It would be difficult to recount everything that Gator Nation has gone through in 2010 without remembering those close to the University of Florida who left us for a better place in the past year. Young and old, these Gators departed too soon and suddenly in all but one case. Lamar Abel (21), a walk-on defensive lineman, suffered cardiac arrest while volunteering at a roadside cleanup event with his fraternity in Gainesville, FL. Former safety John Curtis (24) committed suicide in Bellvue, WA. Hall of fame safety Jarvis Williams (45) passed away after an acute asthma attack. Former Gators basketball player and friend to the program Augie Greiner (76) died in his home. And long-time donor and Bull Gator George Steinbrenner (80), most famously known as the owner of the New York Yankees, passed away in a Tampa, FL, hospital. OGGOA once again sends our deepest condolences to the families and friends of these men.
9 » ERIN ANDREWS GETS JUSTICE, STARS ON TV, RE-SIGNS WITH ESPN
Former Florida dazzler and ESPN reporter Erin Andrews had a much better go of it in 2010. Though her stalker plead guilty to his charges in court in December 2009, she spent a good portion of 2010 making sure he was brought to justice (27-month prison term) while also spreading word across the country that violence against women from sexual predators cannot and should not be tolerated. Simultaneously, Andrews participated in ABC’s Dancing with the Stars and even dropped a few Gator Chomps along the way. She ended up finishing third in the competition but parlayed her talent on the sidelines into an enhanced gig with the Worldwide Leader in Sports. Andrews signed a new two-year deal with ESPN, which included a role hosting the first hour of College GameDay live on ESPNU, appearances on ABC’s Good Morning America and more of a presence on the family of networks. She also spoke with OGGOA on two occasions, first in a wide-ranging interview that received significant publicity and later to share her thoughts on the resignation of head coach Urban Meyer.
1 » The Florida Gators have made two announcements concerning fans in the last day or so, one about permitting them access to the players while another removing access from the team. The Gators will hold Verizon Wireless Football Fan Day on Sunday, Aug. 15 from 1-3 p.m. at the Stephen C. O’Connell Center. Doors open at 12:30 p.m., admission is free and autographs will only be allowed on the team-provided 2010 football poster. However, fans will be barred from Florida football practices this season, as will the media and other on-lookers who want to catch a glimpse of the Gators before kickoff against Miami (OH) on Sept. 4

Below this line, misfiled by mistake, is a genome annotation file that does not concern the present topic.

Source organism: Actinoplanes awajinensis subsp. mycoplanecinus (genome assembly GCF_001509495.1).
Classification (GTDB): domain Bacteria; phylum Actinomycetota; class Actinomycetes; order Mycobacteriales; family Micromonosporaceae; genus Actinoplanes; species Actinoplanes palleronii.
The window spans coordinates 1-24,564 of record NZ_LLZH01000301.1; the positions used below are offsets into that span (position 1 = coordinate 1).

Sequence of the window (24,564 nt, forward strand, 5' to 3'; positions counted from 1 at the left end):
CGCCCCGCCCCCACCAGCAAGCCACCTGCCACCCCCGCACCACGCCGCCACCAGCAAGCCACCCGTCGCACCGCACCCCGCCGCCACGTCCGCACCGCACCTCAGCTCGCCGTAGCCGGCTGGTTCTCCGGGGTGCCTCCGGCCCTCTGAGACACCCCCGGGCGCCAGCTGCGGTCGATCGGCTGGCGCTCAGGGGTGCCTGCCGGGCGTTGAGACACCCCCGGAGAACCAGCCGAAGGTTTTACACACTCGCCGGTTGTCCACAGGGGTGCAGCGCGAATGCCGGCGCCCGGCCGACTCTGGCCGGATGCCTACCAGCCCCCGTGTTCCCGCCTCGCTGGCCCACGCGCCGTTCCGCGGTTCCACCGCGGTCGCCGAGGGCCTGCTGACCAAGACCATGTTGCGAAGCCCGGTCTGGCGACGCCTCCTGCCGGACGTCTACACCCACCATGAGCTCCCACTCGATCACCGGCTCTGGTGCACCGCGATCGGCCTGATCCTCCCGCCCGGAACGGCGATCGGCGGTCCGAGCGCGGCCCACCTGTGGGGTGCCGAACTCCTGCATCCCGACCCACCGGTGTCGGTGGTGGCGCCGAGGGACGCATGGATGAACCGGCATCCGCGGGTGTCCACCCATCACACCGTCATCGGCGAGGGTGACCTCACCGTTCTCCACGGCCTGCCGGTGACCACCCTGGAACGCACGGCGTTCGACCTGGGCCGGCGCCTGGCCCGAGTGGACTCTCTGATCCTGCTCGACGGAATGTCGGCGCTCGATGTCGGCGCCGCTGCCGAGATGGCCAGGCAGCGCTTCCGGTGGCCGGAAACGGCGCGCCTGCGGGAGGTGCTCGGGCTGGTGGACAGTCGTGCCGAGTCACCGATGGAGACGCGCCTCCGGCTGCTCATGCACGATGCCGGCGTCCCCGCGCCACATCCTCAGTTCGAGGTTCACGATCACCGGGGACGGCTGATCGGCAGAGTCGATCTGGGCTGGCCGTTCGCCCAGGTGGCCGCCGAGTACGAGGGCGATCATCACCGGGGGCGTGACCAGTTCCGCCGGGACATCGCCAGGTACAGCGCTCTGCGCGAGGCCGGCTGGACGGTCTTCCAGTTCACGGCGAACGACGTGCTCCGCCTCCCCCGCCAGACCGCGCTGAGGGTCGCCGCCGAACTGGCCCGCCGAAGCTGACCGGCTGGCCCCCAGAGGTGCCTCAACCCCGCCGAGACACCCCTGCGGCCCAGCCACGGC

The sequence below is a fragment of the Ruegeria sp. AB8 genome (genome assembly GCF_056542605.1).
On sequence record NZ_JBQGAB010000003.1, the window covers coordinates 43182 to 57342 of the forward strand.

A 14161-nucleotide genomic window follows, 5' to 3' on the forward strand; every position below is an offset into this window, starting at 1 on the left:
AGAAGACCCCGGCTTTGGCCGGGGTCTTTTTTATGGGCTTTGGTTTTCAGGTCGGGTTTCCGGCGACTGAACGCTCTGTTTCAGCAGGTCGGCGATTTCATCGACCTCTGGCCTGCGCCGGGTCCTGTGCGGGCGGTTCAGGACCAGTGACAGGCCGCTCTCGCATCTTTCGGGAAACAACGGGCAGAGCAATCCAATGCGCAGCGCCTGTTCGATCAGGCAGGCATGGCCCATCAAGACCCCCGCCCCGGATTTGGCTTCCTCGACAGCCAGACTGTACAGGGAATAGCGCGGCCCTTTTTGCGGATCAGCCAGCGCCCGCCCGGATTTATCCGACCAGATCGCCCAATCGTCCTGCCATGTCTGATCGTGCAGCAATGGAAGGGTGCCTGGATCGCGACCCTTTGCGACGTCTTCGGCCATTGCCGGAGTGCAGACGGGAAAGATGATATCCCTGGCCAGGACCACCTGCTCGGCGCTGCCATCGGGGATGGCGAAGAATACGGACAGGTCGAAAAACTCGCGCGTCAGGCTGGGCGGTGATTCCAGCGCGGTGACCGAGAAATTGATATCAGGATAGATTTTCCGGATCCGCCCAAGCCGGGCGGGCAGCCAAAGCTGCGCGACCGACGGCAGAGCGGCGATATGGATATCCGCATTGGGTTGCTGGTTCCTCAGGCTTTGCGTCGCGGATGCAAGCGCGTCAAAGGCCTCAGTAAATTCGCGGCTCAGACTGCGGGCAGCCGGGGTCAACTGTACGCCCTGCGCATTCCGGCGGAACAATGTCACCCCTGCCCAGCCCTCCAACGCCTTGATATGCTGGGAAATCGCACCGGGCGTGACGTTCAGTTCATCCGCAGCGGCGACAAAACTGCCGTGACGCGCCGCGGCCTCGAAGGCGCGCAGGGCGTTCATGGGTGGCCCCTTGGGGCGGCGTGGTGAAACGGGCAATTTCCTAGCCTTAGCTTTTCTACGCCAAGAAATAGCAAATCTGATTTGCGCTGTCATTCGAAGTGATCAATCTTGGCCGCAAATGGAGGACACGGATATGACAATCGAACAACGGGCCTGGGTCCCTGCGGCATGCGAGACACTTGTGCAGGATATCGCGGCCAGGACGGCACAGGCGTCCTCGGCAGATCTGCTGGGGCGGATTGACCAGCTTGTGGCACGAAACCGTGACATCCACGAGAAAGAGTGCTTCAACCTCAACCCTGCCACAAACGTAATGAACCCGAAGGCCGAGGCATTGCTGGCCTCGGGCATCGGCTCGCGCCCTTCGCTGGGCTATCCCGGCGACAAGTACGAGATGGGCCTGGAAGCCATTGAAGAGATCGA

2 » With an Internet rumor spreading that New York Yankees outfielder Nick Swisher had the assistance of former Gators quarterback Tim Tebow when proposing to his girlfriend last year, the slugger spoke with Florida Today and wanted to squash that fib as soon as possible. “I’m a man! I don’t need to do that!” Swisher exclaimed. “That’s total BS! [Bleep] no! I don’t need some other dude to ask my girl to marry me. I’m a Major League Baseball player. I’m a man. I asked her on the balcony at my place in New York City. Tim Tebow wasn’t there.” Always the jokester in the clubhouse, Swisher’s tone doesn’t come across in the piece, but his fiancée is a big Florida fan – her entire family went there – and the All-Star got a chance to meet Tebow and head coach Urban Meyer while getting a tour of The Swamp at the tail end of the 2009 season.
“Don’t get me wrong, Tim Tebow’s a great guy. Class act. Definitely a role model for a lot of people,” he said. “I set it up through the Yankees that my girlfriend and her family could meet Tim. I couldn’t believe he took the time. It was his last game at Florida, against Florida State, Senior Day, and he came and talked to us for about 10 minutes. Great, great guy.” Though Swisher may not have been able to laugh at himself, at least his teammate and fellow OF Marcus Thames did. When told about the rumor regarding Tebow, Thames replied, “Probably, because you ain’t got no game. You need a college kid to help you.”